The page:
4) Take it very slow because a little pigment can go a long way. On my boat it takes about 6-8 drops of pigment per quart to match.

5) Here is minaretís secret tip. Once you have selected and prepared your spot, acquire a piece of clear Mylar film. Cut it into one inch squares. In a pinch cigarette cellophane works fine. Put a daub of prospective color match onto your prepped area. Then take a square of the Mylar and lick one corner to get some spit on it. Put the dry corner onto your daub of gel. You will see a clear demarcation line between the spit and the gel. Gently rub the Mylar until the spit line touches the gelcoat. You will be able to see even the smallest color difference using this technique. I can't explain why it works, but if you try it you will see why this is the deepest darkest secret of the color matchers art. With practice anyone can match better than any spectrograph.

6) Stick to it and you'll get it. Try using yellow umber and burnt sienna. These along with a little bright yellow, red, and black, are the usual suspects for getting most shades of white. Be careful with the red and black. Both generally need less than a drop. I generally use a sliver broken off a stir stick for getting a micro drop. Almost all whites need a hint of black.

7) Since you are not adding any catalyst, the gelcoat won't harden and you can clean your palette from time to time with a rag and a bit of acetone.

Another good tip for the amateur is to do your match and then blow a little tiny patch of it on your prepped match zone, wait for a cure, and polish it to make sure it cures in the direction you expect and is a good match. This can save you from making the mistake of shooting a large repair that doesn't quite match.

Gel Coat Color Match

I just used the gel coat that came with my boat, so it always matches perfect.
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Old 11-10-2013, 10:55   #97
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Re: Hull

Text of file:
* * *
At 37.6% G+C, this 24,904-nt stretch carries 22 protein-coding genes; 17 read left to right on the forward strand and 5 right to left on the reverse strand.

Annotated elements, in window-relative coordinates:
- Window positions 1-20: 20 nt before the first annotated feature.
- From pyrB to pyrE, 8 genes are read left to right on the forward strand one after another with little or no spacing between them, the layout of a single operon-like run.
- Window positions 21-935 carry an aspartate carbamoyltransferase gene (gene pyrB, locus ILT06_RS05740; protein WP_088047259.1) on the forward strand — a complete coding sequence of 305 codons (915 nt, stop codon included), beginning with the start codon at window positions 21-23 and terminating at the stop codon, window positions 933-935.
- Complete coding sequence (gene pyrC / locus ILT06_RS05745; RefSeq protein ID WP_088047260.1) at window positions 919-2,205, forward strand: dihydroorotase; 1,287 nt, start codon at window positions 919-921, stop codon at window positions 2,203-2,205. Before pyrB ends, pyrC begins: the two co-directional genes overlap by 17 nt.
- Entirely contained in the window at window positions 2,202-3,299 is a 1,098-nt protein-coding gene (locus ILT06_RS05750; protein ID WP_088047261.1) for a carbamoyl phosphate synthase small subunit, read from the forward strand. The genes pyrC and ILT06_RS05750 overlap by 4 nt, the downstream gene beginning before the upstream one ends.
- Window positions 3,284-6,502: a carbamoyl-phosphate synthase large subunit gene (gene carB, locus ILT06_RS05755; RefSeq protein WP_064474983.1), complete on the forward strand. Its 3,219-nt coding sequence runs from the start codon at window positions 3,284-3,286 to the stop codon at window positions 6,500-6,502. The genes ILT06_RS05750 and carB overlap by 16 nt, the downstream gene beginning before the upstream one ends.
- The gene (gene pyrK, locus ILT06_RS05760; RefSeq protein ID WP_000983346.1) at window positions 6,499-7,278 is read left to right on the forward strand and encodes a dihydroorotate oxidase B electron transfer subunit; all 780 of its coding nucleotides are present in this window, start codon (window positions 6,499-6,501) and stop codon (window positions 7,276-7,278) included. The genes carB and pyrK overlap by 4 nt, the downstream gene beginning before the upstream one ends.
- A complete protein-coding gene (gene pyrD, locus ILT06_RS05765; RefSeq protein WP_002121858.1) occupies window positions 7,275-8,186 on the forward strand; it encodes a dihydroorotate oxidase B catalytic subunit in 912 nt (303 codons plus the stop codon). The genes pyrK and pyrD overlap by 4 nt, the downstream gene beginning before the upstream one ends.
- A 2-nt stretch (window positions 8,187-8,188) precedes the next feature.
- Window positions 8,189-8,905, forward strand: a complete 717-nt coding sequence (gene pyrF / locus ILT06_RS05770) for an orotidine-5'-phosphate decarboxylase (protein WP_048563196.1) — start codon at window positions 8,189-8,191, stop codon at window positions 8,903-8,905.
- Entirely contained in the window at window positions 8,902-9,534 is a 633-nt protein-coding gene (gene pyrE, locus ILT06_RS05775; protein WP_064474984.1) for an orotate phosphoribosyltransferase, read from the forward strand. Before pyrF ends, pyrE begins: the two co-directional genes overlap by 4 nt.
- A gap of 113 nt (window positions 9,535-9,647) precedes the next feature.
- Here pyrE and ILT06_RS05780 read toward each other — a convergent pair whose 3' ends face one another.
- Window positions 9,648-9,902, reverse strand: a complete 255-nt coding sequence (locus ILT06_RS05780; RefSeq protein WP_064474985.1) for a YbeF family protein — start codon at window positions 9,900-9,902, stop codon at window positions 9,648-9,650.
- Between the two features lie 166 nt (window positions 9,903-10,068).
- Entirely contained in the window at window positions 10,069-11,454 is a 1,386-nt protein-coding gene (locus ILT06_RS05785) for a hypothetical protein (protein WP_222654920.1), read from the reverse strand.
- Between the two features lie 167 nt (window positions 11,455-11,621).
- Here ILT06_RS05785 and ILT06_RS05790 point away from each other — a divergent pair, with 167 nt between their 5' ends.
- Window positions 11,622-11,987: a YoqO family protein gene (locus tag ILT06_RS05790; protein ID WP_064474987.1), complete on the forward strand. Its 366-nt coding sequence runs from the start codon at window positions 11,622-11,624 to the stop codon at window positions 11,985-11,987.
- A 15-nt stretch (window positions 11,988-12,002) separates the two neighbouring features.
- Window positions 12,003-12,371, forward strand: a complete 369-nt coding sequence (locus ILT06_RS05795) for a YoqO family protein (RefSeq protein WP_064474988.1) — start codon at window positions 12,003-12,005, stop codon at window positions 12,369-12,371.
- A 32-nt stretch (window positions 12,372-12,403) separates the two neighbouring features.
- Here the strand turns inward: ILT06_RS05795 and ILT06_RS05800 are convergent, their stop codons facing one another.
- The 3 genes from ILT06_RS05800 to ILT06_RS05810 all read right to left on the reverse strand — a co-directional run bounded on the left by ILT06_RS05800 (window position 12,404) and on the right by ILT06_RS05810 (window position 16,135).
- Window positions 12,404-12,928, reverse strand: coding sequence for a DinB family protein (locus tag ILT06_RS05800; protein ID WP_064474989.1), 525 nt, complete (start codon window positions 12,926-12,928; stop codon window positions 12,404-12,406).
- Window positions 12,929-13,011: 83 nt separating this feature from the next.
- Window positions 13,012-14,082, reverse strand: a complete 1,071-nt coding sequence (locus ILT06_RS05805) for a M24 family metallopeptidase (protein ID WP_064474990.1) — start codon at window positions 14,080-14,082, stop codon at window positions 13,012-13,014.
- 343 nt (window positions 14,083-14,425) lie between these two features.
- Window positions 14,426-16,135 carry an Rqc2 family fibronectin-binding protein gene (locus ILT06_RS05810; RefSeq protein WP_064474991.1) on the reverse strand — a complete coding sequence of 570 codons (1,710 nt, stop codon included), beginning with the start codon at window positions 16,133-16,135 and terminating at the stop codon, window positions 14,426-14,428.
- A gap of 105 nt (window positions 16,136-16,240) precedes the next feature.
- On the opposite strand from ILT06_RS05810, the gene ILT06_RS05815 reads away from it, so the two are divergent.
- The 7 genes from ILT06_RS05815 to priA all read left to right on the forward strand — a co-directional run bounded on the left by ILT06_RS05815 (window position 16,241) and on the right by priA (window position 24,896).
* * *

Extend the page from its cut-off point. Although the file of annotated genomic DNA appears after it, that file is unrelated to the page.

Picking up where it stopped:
Thank you for that. Sadly no gel coat with our boat (well, not unused anyway ) so it'll be trial and error.
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Old 19-02-2014, 12:59   #98
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Re: Hull

After many emails, I finally got a response from Alexander Derche of FP indicating they would cover under warranty osmotic blistering above the waterline on my 2008 Mahe hull # 91, which was noticed during survey in June of 2012. Stay tuned.
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Old 19-02-2014, 21:04   #99
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Re: Hull

Are you the original owner?
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Old 19-02-2014, 21:37   #100
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Re: Hull

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I just used the gel coat that came with my boat, so it always matches perfect.
Bad news is FP have now stopped supplying the tin of match gel coat with the boat. So you now have to try and match it yourself. For small jobs the one supplied by Whitworths here in Australia called "Boat White Brush" seems a very close match.
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Old 21-02-2014, 14:08   #101
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Re: Hull

I am the second owner.
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Old 07-03-2014, 08:59   #102
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Re: Hull

In other news, what's the word on the reliability of the plastic thru hull fittings installed by FP? I was told recently that they could crack/fail easily, thus were junk and should be replaced by either bronze or marelon fittings. Thoughts?
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Old 07-03-2014, 09:44   #103
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Re: Hull

Never been a problem
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Old 07-03-2014, 10:02   #104
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Re: Hull

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Originally Posted by Seastream View Post
In other news, what's the word on the reliability of the plastic thru hull fittings installed by FP? I was told recently that they could crack/fail easily, thus were junk and should be replaced by either bronze or marelon fittings. Thoughts?
If they are not glass filled type like Marelon they are definitely at risk. They cold go for years but when they do fail, they fail badly.
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Old 08-03-2014, 06:46   #105
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Re: Hull

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Never been a problem
Ditto